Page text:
FilmJerk Favorites

A group of unique directors and the essential works that you've got to see.

||| Joseph L. Mankiewicz |||
Joseph L. Mankiewicz

Mankiewicz directed 20 films in a 26-year period, and was very successful at every kind of film, from Shakespeare to western, drama to musical, epics to two-character pictures, and regardless of the genre, he was known as a witty dialogist, a master in the use of flashback and a talented actors' director.

The 1950 Oscar for Best Picture and Screenplay brought Mankiewicz wide recognition as a writer and a director, with his sardonic look at show business glamour and the empty lives behind it. This well orchestrated cast of brilliant and catty character actors is built around veteran actress Bette Davis and Anne Baxter as her understudy desperate for stardom.

One of Mankiewicz’ more intimate films, this highly regarded and major artistic achievement is a spirited romantic comedy set in England of the 1880’s about a widow who moves into a haunted seashore house and resists the attempts of a sea captain specter to scare her away. This is a pleasing and poignant romance that is equally satisfying as a good old ghost story.

Mankiewicz wrote and directed this witty dissection of matrimony that has three women review the ups and downs of their marriages (with all its romance, fears and foibles) after receiving a letter telling them that one of their husbands has been unfaithful. Once again Mankiewicz deftly utilizes the skills of a well-chosen ensemble, which includes a young Kirk Douglas at his dreamiest.

Recommended by CarrieSpecht

Advertisement

Oscar Handicap 2011: Director

By EdwardHavens

February 26th, 2011

Here, we will look at the recent voting patterns for the category of Best Director.

Oscar Handicap 2011: Director

(For explanations as to how our scoring system works, make sure to read our first article in the series, Best Picture of the Year, linked at the bottom of this article.)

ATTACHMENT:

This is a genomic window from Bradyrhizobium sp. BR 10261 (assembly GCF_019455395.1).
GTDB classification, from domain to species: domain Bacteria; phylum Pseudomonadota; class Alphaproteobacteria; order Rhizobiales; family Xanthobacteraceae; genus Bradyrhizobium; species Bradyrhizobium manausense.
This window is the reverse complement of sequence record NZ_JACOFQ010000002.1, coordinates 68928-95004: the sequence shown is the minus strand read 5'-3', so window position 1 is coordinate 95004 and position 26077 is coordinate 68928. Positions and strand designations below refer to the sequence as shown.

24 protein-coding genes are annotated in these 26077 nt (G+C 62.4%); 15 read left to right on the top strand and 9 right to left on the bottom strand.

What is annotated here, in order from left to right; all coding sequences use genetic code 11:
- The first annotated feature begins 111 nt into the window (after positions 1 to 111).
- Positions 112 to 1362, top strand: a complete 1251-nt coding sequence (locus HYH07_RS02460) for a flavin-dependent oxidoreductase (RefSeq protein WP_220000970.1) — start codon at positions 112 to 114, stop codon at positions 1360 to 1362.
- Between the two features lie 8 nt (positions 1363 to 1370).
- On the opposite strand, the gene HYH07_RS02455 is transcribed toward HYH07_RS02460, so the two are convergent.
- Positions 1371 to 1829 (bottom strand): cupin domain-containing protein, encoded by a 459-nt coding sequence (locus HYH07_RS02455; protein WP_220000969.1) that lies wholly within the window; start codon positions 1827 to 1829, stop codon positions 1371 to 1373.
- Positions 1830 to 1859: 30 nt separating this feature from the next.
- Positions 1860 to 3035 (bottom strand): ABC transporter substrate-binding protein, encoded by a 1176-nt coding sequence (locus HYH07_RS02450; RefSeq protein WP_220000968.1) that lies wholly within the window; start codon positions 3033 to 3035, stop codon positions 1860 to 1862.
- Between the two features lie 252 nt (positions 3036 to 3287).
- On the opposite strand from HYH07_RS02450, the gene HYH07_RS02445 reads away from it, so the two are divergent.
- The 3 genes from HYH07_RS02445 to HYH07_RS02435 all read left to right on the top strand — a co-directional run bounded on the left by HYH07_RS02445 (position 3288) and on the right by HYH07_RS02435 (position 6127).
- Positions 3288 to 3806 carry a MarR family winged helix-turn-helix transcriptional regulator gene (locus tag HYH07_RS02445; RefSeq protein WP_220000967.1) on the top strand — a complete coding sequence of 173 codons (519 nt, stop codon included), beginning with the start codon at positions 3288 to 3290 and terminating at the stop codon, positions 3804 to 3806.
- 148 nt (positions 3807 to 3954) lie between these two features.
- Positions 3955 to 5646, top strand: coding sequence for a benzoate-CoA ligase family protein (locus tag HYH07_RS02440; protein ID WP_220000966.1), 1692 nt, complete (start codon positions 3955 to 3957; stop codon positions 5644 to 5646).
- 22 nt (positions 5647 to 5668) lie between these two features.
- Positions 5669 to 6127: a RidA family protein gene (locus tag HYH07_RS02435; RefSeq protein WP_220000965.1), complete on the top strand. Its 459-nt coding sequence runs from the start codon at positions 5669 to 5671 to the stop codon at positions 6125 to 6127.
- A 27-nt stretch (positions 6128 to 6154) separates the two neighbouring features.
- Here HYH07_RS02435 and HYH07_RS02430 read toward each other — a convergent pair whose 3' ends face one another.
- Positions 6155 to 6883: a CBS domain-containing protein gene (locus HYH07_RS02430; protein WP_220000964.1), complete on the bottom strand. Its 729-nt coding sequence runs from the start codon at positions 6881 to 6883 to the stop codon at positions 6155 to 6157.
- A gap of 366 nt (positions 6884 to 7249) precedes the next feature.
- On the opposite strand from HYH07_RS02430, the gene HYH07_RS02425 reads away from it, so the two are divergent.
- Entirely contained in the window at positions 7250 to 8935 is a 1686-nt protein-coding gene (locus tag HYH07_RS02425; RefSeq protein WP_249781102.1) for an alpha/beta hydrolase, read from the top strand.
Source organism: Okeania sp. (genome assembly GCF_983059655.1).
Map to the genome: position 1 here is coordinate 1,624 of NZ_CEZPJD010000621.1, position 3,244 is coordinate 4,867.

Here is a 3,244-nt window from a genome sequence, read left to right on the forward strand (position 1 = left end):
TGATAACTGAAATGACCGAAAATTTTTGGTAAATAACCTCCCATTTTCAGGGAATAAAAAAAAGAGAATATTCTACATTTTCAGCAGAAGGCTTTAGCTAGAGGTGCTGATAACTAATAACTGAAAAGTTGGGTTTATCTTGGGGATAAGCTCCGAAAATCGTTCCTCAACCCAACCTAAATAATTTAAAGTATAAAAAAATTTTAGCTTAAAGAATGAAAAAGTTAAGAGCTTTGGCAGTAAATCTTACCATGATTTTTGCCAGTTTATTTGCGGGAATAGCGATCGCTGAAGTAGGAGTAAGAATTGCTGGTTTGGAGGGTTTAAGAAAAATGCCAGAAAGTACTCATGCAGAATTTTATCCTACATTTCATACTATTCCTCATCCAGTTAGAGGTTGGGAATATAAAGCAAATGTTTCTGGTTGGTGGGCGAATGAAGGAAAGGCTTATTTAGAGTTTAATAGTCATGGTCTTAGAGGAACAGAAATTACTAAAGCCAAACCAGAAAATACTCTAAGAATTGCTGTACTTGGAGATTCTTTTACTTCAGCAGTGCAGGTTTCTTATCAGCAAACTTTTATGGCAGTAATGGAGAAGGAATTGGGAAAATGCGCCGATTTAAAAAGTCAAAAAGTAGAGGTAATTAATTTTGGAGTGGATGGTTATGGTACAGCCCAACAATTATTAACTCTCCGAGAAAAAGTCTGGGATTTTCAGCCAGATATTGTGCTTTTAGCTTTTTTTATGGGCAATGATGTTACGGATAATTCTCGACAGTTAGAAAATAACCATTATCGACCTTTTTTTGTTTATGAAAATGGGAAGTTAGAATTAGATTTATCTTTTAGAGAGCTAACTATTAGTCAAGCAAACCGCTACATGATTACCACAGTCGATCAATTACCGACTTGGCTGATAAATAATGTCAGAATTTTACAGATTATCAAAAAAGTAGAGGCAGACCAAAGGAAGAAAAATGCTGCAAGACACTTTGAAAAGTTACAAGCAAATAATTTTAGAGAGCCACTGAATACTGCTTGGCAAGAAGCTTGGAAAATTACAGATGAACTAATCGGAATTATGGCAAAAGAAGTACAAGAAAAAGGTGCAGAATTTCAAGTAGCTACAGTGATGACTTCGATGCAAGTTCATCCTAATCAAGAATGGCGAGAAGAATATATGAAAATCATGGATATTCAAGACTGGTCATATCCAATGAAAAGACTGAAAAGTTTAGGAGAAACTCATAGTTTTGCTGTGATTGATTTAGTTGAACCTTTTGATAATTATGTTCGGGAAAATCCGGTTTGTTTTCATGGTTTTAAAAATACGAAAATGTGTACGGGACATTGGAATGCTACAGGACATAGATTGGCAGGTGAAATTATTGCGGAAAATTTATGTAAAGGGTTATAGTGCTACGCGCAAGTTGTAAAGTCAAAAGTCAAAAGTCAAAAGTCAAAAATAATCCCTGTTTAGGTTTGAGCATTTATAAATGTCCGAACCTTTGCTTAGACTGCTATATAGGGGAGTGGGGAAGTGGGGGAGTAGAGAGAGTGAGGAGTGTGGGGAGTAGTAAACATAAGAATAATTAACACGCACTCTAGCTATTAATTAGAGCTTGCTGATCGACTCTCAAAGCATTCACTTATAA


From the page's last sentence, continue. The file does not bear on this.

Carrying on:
History was made last year, when Lee Daniels became only the second African-American to be nominated for Best Director, and Kathryn Bigelow became the first woman to win. No such major milestone will happen this year.

The Breakdowns
1) As long as you're not the youngest nominee, you've won here 21 of the last 25 ceremonies (84%). Advantage: Aronofsky, Coen and Coen, Fincher, Russell
2) The DGA Award winner has also won the Best Directing Oscar 21 of 25 (84%). Advantage: Hooper
3) Directors who were not writers on their project have won 18 of 25 (72%). Advantage: Aronofsky, Fincher, Hooper, Russell
4) Movies not set within the past twenty years have won here 17 of 25 (68%). Advantage: Coen and Coen, Hooper
5) Movies not based on factual people or incidents have won 17 of 25 (68%). Advantage: Aronofsky, Coen and Coen
6) The film with the most nominations has won for Best Director 17 of 25 (68%). Advantage: Hooper
7) First-time nominees in this category have won 15 of 25 (60%). Advantage: Aronofsky, Hooper, Russell
8) Directors who are also producers on their film have won 14 of 25 (56%). Advantage: Coen and Coen

By The Numbers
Us fans of David Fincher are probably going to have to wait for another, as it appears to be Mr. Hopper's year
Darren Aronofsky, Black Swan: +1, -2, +3, -4, +5, -6, +7, -8
Joel Coen and Ethan Coen, True Grit: +1, -2, -3, +4, +5, -6, -7, +8
David Fincher, The Social Network: +1, -2, +3, -4, -5, -6, -7, -8
Tom Hooper, The King's Speech: -1, +2, +3, +4, -5, +6, +7, -8
David O. Russell, The Fighter: +1, -2, +3, -4, -5, -6, +7, -8

Personal prediction for Best Director: Tom Hooper
Personal choice in this category: David Fincher


All articles in this series:
Best Picture of the Year
Best Director
Best Actor and Best Actress
Best Supporting Actor and Best Supporting Actress
Best Cinematography
Best Original Screenplay and Best Adapted Screenplay
Best Foreign Language Film
Best Animated Feature
The Technical Categories